Here go the some true winners among editorial topic ideas!
 
Editorial Topics: Fighting Controversy, Intrigues and Challenges
 
A part of being a writer of editorials is creating articles on controversial topics. Let’s see what ideas will be the most successful:

  1. Abortion. Common Sense Against Social Morals;
  2. Gambling. Don’t Sell Your Life for a Deck of Cards;
  3. Children Adoption… for Same-Sex Couples;
  4. Clones, GMOs… How Far Will Genetic Engineering Go?
  5. When Poverty Rates Hit the Ceiling: Something Has to Be Done.

 
Choose a topical social issue – and you can be sure you’re halfway through!
 
Editorial Topics: Persuasive Writing. Convince the Audience!
 
Alternatively, you can take a relatively old idea for discussion and make it significant. Turn your paper persuasive – pick some persuasive topics to write on!

  1. On Violence in Mass Media: Children See It!
  2. Alcoholic Drinks Commercials: on TV Hypocrisy;
  3. The Abuse of Sexual Imagery in Mass Media;
  4. Children and Animals in Advertising: Consumerist Cuties.

 
Although some of the issues above are not quite popular,, they can still seem attractive when served hot – that is, in a witty and intriguing manner.
 
Editorial Topics: Something Children Will Explore with Delight.
 
Kids can also deal with difficult social issues – in fact, sometimes they do it even better than adults. So here are editorial topics for kids:

  1. Is Watching TV Good or Bad?
  2. Parents Divorced: the Way I See It;
  3. What I Think about Terrorism;
  4. Don’t Mock Obese People – Help Them;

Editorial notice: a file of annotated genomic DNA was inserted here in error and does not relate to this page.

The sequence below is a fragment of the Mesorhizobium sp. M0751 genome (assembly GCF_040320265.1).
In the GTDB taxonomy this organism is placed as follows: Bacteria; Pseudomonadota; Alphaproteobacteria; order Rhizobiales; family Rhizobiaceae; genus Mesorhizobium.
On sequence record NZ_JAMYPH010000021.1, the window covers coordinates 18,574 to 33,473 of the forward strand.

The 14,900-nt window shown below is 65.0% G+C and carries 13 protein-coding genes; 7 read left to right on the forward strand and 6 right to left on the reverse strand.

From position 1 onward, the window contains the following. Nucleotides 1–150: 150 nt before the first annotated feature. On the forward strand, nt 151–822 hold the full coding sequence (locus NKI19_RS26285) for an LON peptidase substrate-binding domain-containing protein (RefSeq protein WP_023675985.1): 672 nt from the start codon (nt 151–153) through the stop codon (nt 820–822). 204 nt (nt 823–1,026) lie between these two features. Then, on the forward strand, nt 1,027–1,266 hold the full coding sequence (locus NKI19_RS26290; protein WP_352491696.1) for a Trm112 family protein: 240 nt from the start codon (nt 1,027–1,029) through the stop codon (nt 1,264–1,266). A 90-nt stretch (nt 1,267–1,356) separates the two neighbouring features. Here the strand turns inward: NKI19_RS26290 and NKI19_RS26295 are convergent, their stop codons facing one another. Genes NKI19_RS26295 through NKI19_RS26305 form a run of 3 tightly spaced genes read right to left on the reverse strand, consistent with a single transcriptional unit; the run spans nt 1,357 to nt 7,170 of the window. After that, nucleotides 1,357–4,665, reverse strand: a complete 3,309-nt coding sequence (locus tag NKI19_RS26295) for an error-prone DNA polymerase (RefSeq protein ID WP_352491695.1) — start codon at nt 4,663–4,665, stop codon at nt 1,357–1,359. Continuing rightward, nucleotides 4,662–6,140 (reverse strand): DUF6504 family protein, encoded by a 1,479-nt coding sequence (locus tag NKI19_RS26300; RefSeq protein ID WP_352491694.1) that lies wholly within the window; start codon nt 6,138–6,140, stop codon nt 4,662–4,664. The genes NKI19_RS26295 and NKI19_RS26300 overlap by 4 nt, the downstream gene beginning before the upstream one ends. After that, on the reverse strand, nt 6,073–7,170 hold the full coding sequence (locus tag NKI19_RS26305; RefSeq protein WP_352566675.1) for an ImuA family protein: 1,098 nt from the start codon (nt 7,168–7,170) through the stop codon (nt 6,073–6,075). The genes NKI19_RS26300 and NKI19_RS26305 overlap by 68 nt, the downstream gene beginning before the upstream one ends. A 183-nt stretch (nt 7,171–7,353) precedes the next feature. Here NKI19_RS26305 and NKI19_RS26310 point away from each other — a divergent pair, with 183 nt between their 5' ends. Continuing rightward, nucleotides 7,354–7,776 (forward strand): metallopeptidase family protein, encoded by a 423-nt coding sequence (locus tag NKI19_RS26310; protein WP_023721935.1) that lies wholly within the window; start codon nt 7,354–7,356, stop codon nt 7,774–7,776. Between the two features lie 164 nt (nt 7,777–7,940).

5. Can a Boy Make Friends with a Girl?

Read More

Case Study: Discover a Proven Formula of Stunning Research
February 28th, 2012

case-studyThere is nothing easier than finding definitions of a case study on the Internet. However, there is nothing harder than using them in practice. Let’s stop wasting time and look through this easy-to-use guide for action with its clear and concise definition and a winning outline.
 
Case studies: powerful method
 
What is a case study? A case study is an in-depth analysis of one complex unit (a person, a company, an event etc.). This method of seeing it can be really powerful. The case study format enables you to understand problems in all their complexity.
 
View the chosen subject in a broad context and analyze numerous aspects to understand the main influential forces affecting it. The first step to do this is to collect data paying attention to the most significant factors leading to interesting and unusual conclusions. Do not waste your time and energy on insignificant details which have no impact upon your subject.
 
Case study: types